The appeals court found the wife’s own statements and the evidence presented supported the finding of contempt. She admitted to writing on the walls and carving the door. She also stated the children had made handprints and tracked paint in her house, but she had told the police that she could do what she wanted to her house.
The wife also argued that the court had based its findings on inadmissible hearsay. The husband argued that she had failed to raise objections to the police report and the private investigator’s declaration at trial. The wife’s counsel addressed the authenticity of the police report but did not raise the issue of hearsay. The wife did not address the investigator’s report. The appeals court found she had waived any objection to the admission of the reports based on hearsay.
She also argued that the contempt charge was punitive. She alleged the trial court was punishing her for past actions without due process. The husband argued the charge was remedial rather than punitive. A trial court is allowed to impose remedial sanctions for contempt of court after notice and a hearing, pursuant to RCW 7.21.030. Punitive sanctions, however, are permitted only after a complaint or information is filed based on probable cause. Punitive sanctions also require the same due process rights as criminal charges.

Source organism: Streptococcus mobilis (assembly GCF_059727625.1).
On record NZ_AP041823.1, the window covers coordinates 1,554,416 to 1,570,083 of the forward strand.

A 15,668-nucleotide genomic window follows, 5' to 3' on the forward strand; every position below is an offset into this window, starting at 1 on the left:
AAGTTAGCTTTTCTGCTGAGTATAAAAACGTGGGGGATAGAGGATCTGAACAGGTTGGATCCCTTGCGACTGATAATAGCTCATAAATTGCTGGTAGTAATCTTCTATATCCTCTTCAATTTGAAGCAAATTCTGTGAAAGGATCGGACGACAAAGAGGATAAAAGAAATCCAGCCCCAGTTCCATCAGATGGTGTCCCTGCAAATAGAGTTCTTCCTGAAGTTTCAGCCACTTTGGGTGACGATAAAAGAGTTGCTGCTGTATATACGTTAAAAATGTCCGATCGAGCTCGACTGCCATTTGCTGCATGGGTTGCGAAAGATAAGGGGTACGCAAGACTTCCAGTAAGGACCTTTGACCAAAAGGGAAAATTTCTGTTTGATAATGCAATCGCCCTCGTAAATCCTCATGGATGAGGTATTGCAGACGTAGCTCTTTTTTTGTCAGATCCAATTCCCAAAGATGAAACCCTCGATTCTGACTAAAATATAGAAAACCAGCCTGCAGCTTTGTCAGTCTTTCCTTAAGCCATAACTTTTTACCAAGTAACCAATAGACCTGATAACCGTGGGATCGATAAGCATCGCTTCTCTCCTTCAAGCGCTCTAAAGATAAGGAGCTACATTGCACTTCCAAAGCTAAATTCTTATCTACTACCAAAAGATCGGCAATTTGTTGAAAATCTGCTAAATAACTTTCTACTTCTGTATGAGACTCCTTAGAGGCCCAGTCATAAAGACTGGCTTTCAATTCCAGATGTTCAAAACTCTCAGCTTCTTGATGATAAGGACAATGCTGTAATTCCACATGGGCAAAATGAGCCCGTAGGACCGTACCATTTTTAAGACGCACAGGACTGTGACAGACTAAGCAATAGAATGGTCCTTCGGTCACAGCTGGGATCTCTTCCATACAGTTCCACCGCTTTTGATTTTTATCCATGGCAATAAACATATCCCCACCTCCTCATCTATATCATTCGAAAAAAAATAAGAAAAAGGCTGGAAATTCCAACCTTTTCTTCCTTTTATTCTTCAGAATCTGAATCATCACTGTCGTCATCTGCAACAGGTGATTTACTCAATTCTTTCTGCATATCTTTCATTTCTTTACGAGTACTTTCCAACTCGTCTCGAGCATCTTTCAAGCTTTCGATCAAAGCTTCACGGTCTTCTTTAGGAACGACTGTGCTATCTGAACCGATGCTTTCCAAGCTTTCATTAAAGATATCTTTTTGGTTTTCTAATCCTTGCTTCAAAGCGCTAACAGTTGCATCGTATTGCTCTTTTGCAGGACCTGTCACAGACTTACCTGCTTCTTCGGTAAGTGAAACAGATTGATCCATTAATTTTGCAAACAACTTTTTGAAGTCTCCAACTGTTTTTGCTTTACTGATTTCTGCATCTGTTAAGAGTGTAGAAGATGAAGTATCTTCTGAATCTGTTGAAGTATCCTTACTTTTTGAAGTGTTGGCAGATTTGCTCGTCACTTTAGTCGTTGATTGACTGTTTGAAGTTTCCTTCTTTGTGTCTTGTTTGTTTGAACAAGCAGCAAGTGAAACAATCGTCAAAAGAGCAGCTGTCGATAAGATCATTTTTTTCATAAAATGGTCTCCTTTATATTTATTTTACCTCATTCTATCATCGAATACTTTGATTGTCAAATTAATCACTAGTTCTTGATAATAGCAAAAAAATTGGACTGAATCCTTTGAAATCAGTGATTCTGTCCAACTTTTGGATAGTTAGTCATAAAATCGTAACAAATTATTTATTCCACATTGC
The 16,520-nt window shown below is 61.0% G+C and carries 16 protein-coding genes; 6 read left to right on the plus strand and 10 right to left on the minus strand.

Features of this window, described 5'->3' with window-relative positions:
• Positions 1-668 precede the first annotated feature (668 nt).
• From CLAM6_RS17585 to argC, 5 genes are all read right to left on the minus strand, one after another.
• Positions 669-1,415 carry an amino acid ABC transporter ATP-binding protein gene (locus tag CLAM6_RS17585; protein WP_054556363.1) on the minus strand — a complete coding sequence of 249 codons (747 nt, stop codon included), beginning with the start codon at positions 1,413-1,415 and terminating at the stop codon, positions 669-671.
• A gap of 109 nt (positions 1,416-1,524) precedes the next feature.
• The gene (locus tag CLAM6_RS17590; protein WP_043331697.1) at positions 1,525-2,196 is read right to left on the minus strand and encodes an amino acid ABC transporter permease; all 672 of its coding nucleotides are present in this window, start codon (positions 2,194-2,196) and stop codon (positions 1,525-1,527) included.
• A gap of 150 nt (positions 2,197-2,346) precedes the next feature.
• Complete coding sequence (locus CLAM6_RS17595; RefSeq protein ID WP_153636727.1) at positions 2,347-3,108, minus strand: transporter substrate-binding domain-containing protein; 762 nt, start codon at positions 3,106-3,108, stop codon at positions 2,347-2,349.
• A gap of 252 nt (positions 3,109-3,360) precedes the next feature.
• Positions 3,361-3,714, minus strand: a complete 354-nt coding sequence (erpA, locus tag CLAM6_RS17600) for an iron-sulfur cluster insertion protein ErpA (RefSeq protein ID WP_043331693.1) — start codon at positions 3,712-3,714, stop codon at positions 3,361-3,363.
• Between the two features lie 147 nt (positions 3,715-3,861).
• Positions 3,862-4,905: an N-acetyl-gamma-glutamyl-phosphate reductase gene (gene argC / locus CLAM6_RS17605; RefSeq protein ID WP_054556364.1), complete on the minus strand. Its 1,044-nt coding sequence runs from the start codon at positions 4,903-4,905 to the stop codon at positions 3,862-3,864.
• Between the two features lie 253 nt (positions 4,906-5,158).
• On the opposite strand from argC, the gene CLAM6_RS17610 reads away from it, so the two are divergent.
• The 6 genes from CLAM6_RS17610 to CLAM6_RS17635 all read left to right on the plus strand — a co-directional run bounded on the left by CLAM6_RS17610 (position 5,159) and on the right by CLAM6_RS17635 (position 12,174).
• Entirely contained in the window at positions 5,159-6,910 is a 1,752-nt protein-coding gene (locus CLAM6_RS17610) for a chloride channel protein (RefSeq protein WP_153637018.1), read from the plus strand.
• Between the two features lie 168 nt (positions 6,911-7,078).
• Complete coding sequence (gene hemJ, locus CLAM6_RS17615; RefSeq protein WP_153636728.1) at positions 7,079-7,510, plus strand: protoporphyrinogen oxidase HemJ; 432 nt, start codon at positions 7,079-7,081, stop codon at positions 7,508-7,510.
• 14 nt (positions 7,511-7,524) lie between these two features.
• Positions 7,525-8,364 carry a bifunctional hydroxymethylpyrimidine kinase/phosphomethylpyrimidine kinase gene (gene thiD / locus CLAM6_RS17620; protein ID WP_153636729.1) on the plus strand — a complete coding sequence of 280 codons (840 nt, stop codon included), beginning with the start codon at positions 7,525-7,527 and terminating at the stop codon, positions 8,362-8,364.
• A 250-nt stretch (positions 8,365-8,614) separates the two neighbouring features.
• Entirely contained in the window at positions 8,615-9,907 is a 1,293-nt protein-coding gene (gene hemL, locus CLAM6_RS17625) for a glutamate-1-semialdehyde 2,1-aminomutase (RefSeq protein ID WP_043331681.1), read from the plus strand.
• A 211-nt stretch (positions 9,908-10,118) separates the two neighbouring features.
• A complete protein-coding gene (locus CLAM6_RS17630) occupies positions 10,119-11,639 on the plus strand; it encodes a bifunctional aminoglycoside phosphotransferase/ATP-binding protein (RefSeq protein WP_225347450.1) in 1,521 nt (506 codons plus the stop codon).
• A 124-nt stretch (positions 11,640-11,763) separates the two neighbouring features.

A sanction is punitive if it is imposed to punish past contempt of court to uphold the court’s authority. A remedial sanction is one imposed to coerce performance if the act is still within the person’s power to perform. Here, the court ruled that the wife could purge the contempt by paying the amount awarded to the husband. Additionally, a court may order a person in contempt to pay for the losses caused by the contempt and any costs incurred in the contempt proceedings. The appeals court found the contempt was remedial, so the wife was not entitled to additional due process rights. The appeals court also awarded the husband his fees and costs on appeal.
This case illustrates the importance of having an experienced Washington divorce attorney, especially in a contentious divorce. In this case, the attorney specifically requested a ruling that the house should not be damaged, allowing the husband to pursue a contempt order when the ruling and instructions were violated. If you are facing a contentious or high-asset divorce, call Blair & Kim, PLLC at (206) 622-6562.